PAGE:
By Jim Schutze
By Rachel Watts
By Lauren Drewes Daniels
By Anna Merlan
By Lee Escobedo
Back during the mayoral election, did the district attorney's office not say and did I not eagerly report here and on the radio that a bunch of vote fraud indictments were about to pop? Tell me I dreamed that.
All during the election, I got calls from political insiders whispering on the phone, "Schutze, you are nothing but a swampland-buying Brooklyn Bridge sucker, because the only thing they care about over there at the DA's office is influencing the outcome of elections, and when this election cycle is over, the whole vote fraud thing will be dropped."
Election is over. Weeks go by. No indictments. No rumbles on the grapevine. I resist believing things that make me look stupid. But finally last week my wobbly hand reaches out shaking and quaking and picks up the phone to make the one call I don't want to make.
Terrence Gore. He's the guy Tom Dunning, the downtown business candidate for mayor, fired from his campaign in a high dudgeon when The Dallas Morning News broke a story saying Gore had been helping semi-blind ladies see better when it was time for them to fill in the dots on their absentee ballots.
I know Terrence. He's a nice guy. Means well. Feels sorry for blind people. Wants to be of assistance to candidates. What would they call that at the Morning News? Convergence. But he really was in the big middle, and if there is anything doing now on the vote fraud indictments, Terrence Gore will have the skinny for me.
I get on the line with him, and it's like, "Where have you been, Schutze?" He's mad. He's not just ready to dish: He's pent up.
Dunning had called Gore a "part-time part-time" employee and said he had no idea why Gore or anybody else was out there gathering up ballots from sight-impaired shut-ins on his behalf.
"He tried to do this spin job on me," Gore told me on the phone, "and I didn't appreciate it."
The question, as I understood it, was always about the food chain. If the money paid to Gore for ballot-gathering was Dunning money, how could Dunning and his campaign act as if Gore's activities were a surprise to them?
Gore said, "Dunning was going to try to make me a scapegoat or something. If he didn't have personal knowledge of what was going on, the people he entrusted running his campaign did. And to put it on one guy, when I didn't have the purse strings for nothing, it just ticked me off."
Especially since the Dunning staffer who had hired Gore--the supervisor over Dunning's African-American phone bank operation--was Gore's mom. I mean, come on. I'm with Terrence on this. I think his own mom knew who he was. I don't see her putting her hand on the Bible down there in the grand jury room swearing she has never heard of her own son. I think that would elicit judicial skepticism and could possibly even lead to involuntary confinement.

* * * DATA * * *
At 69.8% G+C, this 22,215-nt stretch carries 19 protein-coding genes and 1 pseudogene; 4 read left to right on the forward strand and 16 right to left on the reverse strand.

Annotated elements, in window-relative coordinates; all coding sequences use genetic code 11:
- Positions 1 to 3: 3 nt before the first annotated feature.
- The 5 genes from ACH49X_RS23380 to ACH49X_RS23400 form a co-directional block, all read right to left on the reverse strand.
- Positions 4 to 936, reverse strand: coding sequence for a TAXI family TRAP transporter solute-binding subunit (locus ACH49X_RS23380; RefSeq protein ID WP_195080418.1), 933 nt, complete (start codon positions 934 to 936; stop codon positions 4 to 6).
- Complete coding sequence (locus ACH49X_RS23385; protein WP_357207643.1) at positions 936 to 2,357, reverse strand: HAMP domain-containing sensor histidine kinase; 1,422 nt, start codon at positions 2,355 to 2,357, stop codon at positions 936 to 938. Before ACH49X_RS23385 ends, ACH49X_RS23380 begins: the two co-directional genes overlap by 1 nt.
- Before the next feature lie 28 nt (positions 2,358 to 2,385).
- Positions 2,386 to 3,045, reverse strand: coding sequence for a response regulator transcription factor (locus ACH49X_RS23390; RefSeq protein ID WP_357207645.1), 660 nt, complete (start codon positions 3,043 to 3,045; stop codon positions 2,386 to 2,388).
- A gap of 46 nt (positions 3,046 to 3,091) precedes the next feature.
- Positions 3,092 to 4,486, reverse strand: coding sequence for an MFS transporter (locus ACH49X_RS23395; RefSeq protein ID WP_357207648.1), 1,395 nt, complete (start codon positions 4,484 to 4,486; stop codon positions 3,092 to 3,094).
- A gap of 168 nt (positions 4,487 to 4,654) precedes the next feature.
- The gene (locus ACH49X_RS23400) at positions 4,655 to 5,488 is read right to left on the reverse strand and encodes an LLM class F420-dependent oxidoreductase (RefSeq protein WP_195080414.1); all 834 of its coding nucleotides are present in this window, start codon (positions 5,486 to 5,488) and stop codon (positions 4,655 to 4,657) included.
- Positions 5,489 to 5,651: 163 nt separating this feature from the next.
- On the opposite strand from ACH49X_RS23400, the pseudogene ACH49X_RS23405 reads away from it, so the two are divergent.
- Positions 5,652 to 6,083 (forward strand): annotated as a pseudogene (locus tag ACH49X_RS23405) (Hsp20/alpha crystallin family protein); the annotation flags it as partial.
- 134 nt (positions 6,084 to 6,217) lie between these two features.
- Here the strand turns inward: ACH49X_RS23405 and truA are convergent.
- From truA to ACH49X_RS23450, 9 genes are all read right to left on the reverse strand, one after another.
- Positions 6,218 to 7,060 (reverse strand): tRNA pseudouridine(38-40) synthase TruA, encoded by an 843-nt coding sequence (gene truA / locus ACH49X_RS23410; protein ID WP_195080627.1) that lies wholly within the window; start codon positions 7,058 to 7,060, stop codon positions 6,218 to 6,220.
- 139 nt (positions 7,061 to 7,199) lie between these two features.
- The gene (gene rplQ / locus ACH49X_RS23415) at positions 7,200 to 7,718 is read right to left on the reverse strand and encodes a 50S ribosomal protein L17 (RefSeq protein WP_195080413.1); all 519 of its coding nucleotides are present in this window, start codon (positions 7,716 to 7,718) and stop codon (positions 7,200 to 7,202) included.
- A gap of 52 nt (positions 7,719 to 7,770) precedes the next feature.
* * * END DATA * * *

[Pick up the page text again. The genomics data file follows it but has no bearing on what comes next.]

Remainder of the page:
Terrence was mad. He wanted to shoot a big hole in this whole story about how he was just some kind of rogue employee out there acting on his own. So guess what he did. He went to the public integrity unit of the Dallas County District Attorney's Office, which was running a high-profile criminal grand jury probe of vote fraud at the time, and he offered to lay it all out.
"I went to the DA. I talked with [investigator] Ben Stool [of the public integrity unit]. He called me at home one night."
Gore says he offered to provide Stool with paperwork that would show the linkage up the food chain from the absentee vote operatives out on the street to state Representative Terri Hodge (D-Dallas) and from her to political consultant Kathy Nealy, who is the main African-American subcontractor on establishment political campaigns run by Dallas political über-guru Carol Reed.
I called Nealy four times over five days for comment, but she never called me back. Hodge did call and confirmed that she met with Gore during the Dunning campaign to discuss the absentee vote effort and that she was a Dunning supporter. But she insisted she had no official or paid connection with the campaign. Gore told me he could have stitched things up a lot tighter than that for the district attorney's investigation.
"I told him I was willing to give a complete statement on anything and everything I knew about what was going on with the Dunning campaign, including connecting the dots between Nealy and Hodge. And I never heard back from the man."
He says he was loaded for bear.
"I had everything, every person I had talked to, every person whose door I knocked on. I had complete records of everyone I had contact with during the runoff election, and I told the DA that that stuff was available for them: 'You should send someone over to get it.'
"I didn't hear from nobody."
Let's take a break here. I also talked to Assistant District Attorney Eric Mountin, head of the public integrity unit and Ben Stool's boss.